So, nothing has changed at the federal level, even though it’s hard to imagine another issue for which there is such widespread consensus. Two-thirds of Americans say they are worried about being able to afford an unexpected medical bill — more than any other household expense. Nearly eight in 10 Americans say they want federal legislation to protect patients against surprise bills.

States are passing their own surprise billing laws, though they lack power since much of insurance is regulated at a national level.

Now members of Congress have yet another chance to tackle this obvious injustice. Will they listen to hospitals, doctors, insurers? Or, in this election year, will they finally heed their voter-patients?

Good stuff but I wonder why Ms. Rosenthal thinks current members of Congress are not on the same gravy train, or looking to get on it, as the "entrepreneurs" who created this scam and the former members of Congress and former staffers who are now the lobbyists who are writing the legislation she hopes will end it.
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#14769 User is offline   shyams 

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Posted 2020-February-15, 06:32

View Postshyams, on 2020-February-02, 14:03, said:

I think the current odds suggest that Trump is less likely to be beaten (as per betting odds, he has a 53% chance of winning).

Secondly, if Michael Bloomberg becomes a big player, he is more likely to steal Dem votes than Rep votes. i.e. the stronger he gets in the polls, the higher is the chance that Trump is re-elected.


The odds now indicate the probability to have risen to 59%
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#14770 User is offline   Winstonm 

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Posted 2020-February-15, 09:21

Re-produced from a comment at Emptywheel: my emphasis

Quote

From a 1937 article in the Modern Law Review on “Theories of Law and Justice in Fascist Italy”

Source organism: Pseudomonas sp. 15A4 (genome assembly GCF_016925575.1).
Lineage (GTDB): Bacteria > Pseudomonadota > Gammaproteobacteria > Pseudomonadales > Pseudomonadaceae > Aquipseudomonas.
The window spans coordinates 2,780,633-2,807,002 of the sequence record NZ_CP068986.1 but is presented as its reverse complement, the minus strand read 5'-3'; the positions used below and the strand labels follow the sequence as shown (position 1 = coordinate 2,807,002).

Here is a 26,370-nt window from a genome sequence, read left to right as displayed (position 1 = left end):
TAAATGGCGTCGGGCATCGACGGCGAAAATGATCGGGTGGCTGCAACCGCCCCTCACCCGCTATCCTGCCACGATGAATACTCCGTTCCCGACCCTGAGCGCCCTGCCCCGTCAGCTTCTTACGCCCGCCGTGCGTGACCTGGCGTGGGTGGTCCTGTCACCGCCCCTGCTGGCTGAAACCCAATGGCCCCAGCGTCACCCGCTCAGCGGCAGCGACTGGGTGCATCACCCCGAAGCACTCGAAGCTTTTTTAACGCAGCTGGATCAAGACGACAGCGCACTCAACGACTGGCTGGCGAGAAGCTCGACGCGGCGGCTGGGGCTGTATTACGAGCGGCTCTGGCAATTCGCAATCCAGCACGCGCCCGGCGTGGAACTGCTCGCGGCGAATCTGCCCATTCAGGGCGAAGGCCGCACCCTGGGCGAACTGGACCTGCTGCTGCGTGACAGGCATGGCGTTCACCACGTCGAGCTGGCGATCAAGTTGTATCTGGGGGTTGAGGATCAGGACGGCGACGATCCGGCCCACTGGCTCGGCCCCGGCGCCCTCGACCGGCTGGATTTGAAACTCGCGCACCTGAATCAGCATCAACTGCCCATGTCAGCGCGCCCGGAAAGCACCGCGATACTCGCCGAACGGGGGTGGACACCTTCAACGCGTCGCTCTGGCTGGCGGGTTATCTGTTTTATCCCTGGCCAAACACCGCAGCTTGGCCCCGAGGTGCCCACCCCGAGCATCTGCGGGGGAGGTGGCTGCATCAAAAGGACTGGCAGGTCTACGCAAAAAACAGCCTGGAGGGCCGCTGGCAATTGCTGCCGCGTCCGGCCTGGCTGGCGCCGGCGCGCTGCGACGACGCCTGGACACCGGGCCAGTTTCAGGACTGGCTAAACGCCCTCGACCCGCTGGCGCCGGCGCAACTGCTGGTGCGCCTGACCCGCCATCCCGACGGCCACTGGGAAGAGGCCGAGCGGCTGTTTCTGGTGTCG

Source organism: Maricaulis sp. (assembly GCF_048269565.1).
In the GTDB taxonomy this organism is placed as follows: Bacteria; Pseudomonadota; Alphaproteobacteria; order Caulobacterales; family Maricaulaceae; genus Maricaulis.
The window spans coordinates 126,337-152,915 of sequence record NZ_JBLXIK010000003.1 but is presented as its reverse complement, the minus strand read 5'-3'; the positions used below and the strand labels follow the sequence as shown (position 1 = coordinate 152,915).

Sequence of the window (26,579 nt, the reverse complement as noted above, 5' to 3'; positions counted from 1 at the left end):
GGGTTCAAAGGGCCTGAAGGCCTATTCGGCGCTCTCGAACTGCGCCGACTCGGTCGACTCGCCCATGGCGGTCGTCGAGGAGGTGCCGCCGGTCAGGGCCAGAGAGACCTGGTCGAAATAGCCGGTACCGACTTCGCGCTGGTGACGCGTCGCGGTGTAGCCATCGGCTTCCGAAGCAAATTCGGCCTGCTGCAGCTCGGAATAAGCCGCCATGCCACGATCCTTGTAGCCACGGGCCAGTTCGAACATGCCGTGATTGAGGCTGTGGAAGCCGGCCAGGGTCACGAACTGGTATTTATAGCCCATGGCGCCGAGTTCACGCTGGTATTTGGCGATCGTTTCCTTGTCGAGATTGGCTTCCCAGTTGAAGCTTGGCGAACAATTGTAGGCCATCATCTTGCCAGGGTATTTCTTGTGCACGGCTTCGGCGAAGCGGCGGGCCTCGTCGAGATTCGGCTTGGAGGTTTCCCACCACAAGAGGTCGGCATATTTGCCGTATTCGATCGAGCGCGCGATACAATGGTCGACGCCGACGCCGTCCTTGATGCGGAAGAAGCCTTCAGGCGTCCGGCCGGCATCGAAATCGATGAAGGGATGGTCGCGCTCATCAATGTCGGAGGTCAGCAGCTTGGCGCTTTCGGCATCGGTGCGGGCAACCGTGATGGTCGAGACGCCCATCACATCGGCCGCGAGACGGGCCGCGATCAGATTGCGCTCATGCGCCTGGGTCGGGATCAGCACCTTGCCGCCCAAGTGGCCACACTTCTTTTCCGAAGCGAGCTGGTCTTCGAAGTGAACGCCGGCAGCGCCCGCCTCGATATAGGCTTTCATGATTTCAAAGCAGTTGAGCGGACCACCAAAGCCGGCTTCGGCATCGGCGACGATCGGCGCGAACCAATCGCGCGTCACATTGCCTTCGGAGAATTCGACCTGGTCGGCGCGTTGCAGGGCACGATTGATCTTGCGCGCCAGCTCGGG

From the same article:
“… the fascist hierarchical idea is really radically different. It is a hierarchy of persons, not a hierarchy of norms.”

And… “The law-making of even the reformed legislature is subordinated to the law-making power of Il Duce. His decrees tweets have the force of law…”

And … “The only difference, according to fascist thinkers, between a democratic legislature and the head of the fascist state, is in the weakness and incompetence of the former.”
https://onlinelibrar...xzE3O36GpENGgYM


FTP

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#14771 User is offline   kenberg 

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Posted 2020-February-15, 12:38

View Posty66, on 2020-February-14, 21:28, said:

From Who's Profiting From Your Outrageous Medical Bills? by Elizabeth Rosenthal at NYT.


Good stuff but I wonder why Ms. Rosenthal thinks current members of Congress are not on the same gravy train, or looking to get on it, as the "entrepreneurs" who created this scam and the former members of Congress and former staffers who are now the lobbyists who are writing the legislation she hopes will end it.


The finances of modern medical practice are completely wacky. The author speaks first of the surprise bills, obviously a problem, but later moves on the the more general problem. Part of her article:


Quote


Forty years ago, when many insurers were nonprofit entities and being a doctor wasn't seen as a particularly good entree into the 1 percent, billed rates were far lower than they are today, and insurers mostly just paid them. Premiums were low or paid by an employer. Patients paid little or nothing in co-payments or deductibles. That's when a more entrepreneurial streak kicked in. Think about the opportunities: If someone is paying you whatever you ask, why not ask for more?